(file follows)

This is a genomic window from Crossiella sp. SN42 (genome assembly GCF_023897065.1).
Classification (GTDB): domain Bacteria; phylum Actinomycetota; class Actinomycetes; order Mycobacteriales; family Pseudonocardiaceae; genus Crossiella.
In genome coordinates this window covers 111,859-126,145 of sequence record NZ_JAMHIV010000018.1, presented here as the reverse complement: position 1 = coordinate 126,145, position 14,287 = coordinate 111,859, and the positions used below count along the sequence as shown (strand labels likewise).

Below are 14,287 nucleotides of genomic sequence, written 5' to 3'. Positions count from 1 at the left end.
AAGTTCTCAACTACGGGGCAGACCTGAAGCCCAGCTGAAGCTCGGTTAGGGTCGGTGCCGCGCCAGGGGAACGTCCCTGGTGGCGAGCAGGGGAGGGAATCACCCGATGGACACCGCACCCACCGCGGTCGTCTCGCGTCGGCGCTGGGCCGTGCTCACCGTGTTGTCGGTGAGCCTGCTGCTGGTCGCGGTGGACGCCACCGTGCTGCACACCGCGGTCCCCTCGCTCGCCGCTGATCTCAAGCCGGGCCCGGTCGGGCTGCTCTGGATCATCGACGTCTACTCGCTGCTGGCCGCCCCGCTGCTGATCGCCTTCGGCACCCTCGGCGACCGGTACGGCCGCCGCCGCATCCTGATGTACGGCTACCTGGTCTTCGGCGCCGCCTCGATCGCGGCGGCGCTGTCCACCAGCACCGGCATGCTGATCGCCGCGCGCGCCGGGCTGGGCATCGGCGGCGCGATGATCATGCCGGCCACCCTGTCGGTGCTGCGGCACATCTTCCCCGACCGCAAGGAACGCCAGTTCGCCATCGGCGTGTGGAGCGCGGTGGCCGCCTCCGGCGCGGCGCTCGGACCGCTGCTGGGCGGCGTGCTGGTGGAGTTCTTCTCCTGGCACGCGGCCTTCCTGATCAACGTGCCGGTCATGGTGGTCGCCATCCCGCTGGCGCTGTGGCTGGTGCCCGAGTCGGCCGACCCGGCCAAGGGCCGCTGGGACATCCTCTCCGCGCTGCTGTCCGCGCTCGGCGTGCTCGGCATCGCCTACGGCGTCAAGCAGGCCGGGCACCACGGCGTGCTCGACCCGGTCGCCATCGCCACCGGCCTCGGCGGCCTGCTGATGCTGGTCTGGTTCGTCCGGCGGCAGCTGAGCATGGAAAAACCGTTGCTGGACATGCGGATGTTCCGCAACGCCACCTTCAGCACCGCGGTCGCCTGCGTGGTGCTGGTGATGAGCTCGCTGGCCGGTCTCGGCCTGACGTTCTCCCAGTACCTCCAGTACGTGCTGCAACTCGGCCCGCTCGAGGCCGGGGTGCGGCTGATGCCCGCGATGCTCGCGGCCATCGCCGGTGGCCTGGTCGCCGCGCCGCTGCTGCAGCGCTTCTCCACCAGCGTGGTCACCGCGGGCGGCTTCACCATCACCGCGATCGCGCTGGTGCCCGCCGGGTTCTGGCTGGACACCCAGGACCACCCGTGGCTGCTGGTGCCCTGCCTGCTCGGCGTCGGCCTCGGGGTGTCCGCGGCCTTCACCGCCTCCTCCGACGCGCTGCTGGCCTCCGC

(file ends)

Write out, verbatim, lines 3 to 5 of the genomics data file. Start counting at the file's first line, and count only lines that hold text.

In genome coordinates this window covers 111,859-126,145 of sequence record NZ_JAMHIV010000018.1, presented here as the reverse complement: position 1 = coordinate 126,145, position 14,287 = coordinate 111,859, and the positions used below count along the sequence as shown (strand labels likewise).

Below are 14,287 nucleotides of genomic sequence, written 5' to 3'. Positions count from 1 at the left end.
AAGTTCTCAACTACGGGGCAGACCTGAAGCCCAGCTGAAGCTCGGTTAGGGTCGGTGCCGCGCCAGGGGAACGTCCCTGGTGGCGAGCAGGGGAGGGAATCACCCGATGGACACCGCACCCACCGCGGTCGTCTCGCGTCGGCGCTGGGCCGTGCTCACCGTGTTGTCGGTGAGCCTGCTGCTGGTCGCGGTGGACGCCACCGTGCTGCACACCGCGGTCCCCTCGCTCGCCGCTGATCTCAAGCCGGGCCCGGTCGGGCTGCTCTGGATCATCGACGTCTACTCGCTGCTGGCCGCCCCGCTGCTGATCGCCTTCGGCACCCTCGGCGACCGGTACGGCCGCCGCCGCATCCTGATGTACGGCTACCTGGTCTTCGGCGCCGCCTCGATCGCGGCGGCGCTGTCCACCAGCACCGGCATGCTGATCGCCGCGCGCGCCGGGCTGGGCATCGGCGGCGCGATGATCATGCCGGCCACCCTGTCGGTGCTGCGGCACATCTTCCCCGACCGCAAGGAACGCCAGTTCGCCATCGGCGTGTGGAGCGCGGTGGCCGCCTCCGGCGCGGCGCTCGGACCGCTGCTGGGCGGCGTGCTGGTGGAGTTCTTCTCCTGGCACGCGGCCTTCCTGATCAACGTGCCGGTCATGGTGGTCGCCATCCCGCTGGCGCTGTGGCTGGTGCCCGAGTCGGCCGACCCGGCCAAGGGCCGCTGGGACATCCTCTCCGCGCTGCTGTCCGCGCTCGGCGTGCTCGGCATCGCCTACGGCGTCAAGCAGGCCGGGCACCACGGCGTGCTCGACCCGGTCGCCATCGCCACCGGCCTCGGCGGCCTGCTGATGCTGGTCTGGTTCGTCCGGCGGCAGCTGAGCATGGAAAAACCGTTGCTGGACATGCGGATGTTCCGCAACGCCACCTTCAGCACCGCGGTCGCCTGCGTGGTGCTGGTGATGAGCTCGCTGGCCGGTCTCGGCCTGACGTTCTCCCAGTACCTCCAGTACGTGCTGCAACTCGGCCCGCTCGAGGCCGGGGTGCGGCTGATGCCCGCGATGCTCGCGGCCATCGCCGGTGGCCTGGTCGCCGCGCCGCTGCTGCAGCGCTTCTCCACCAGCGTGGTCACCGCGGGCGGCTTCACCATCACCGCGATCGCGCTGGTGCCCGCCGGGTTCTGGCTGGACACCCAGGACCACCCGTGGCTGCTGGTGCCCTGCCTGCTCGGCGTCGGCCTCGGGGTGTCCGCGGCCTTCACCGCCTCCTCCGACGCGCTGCTGGCCTCCGC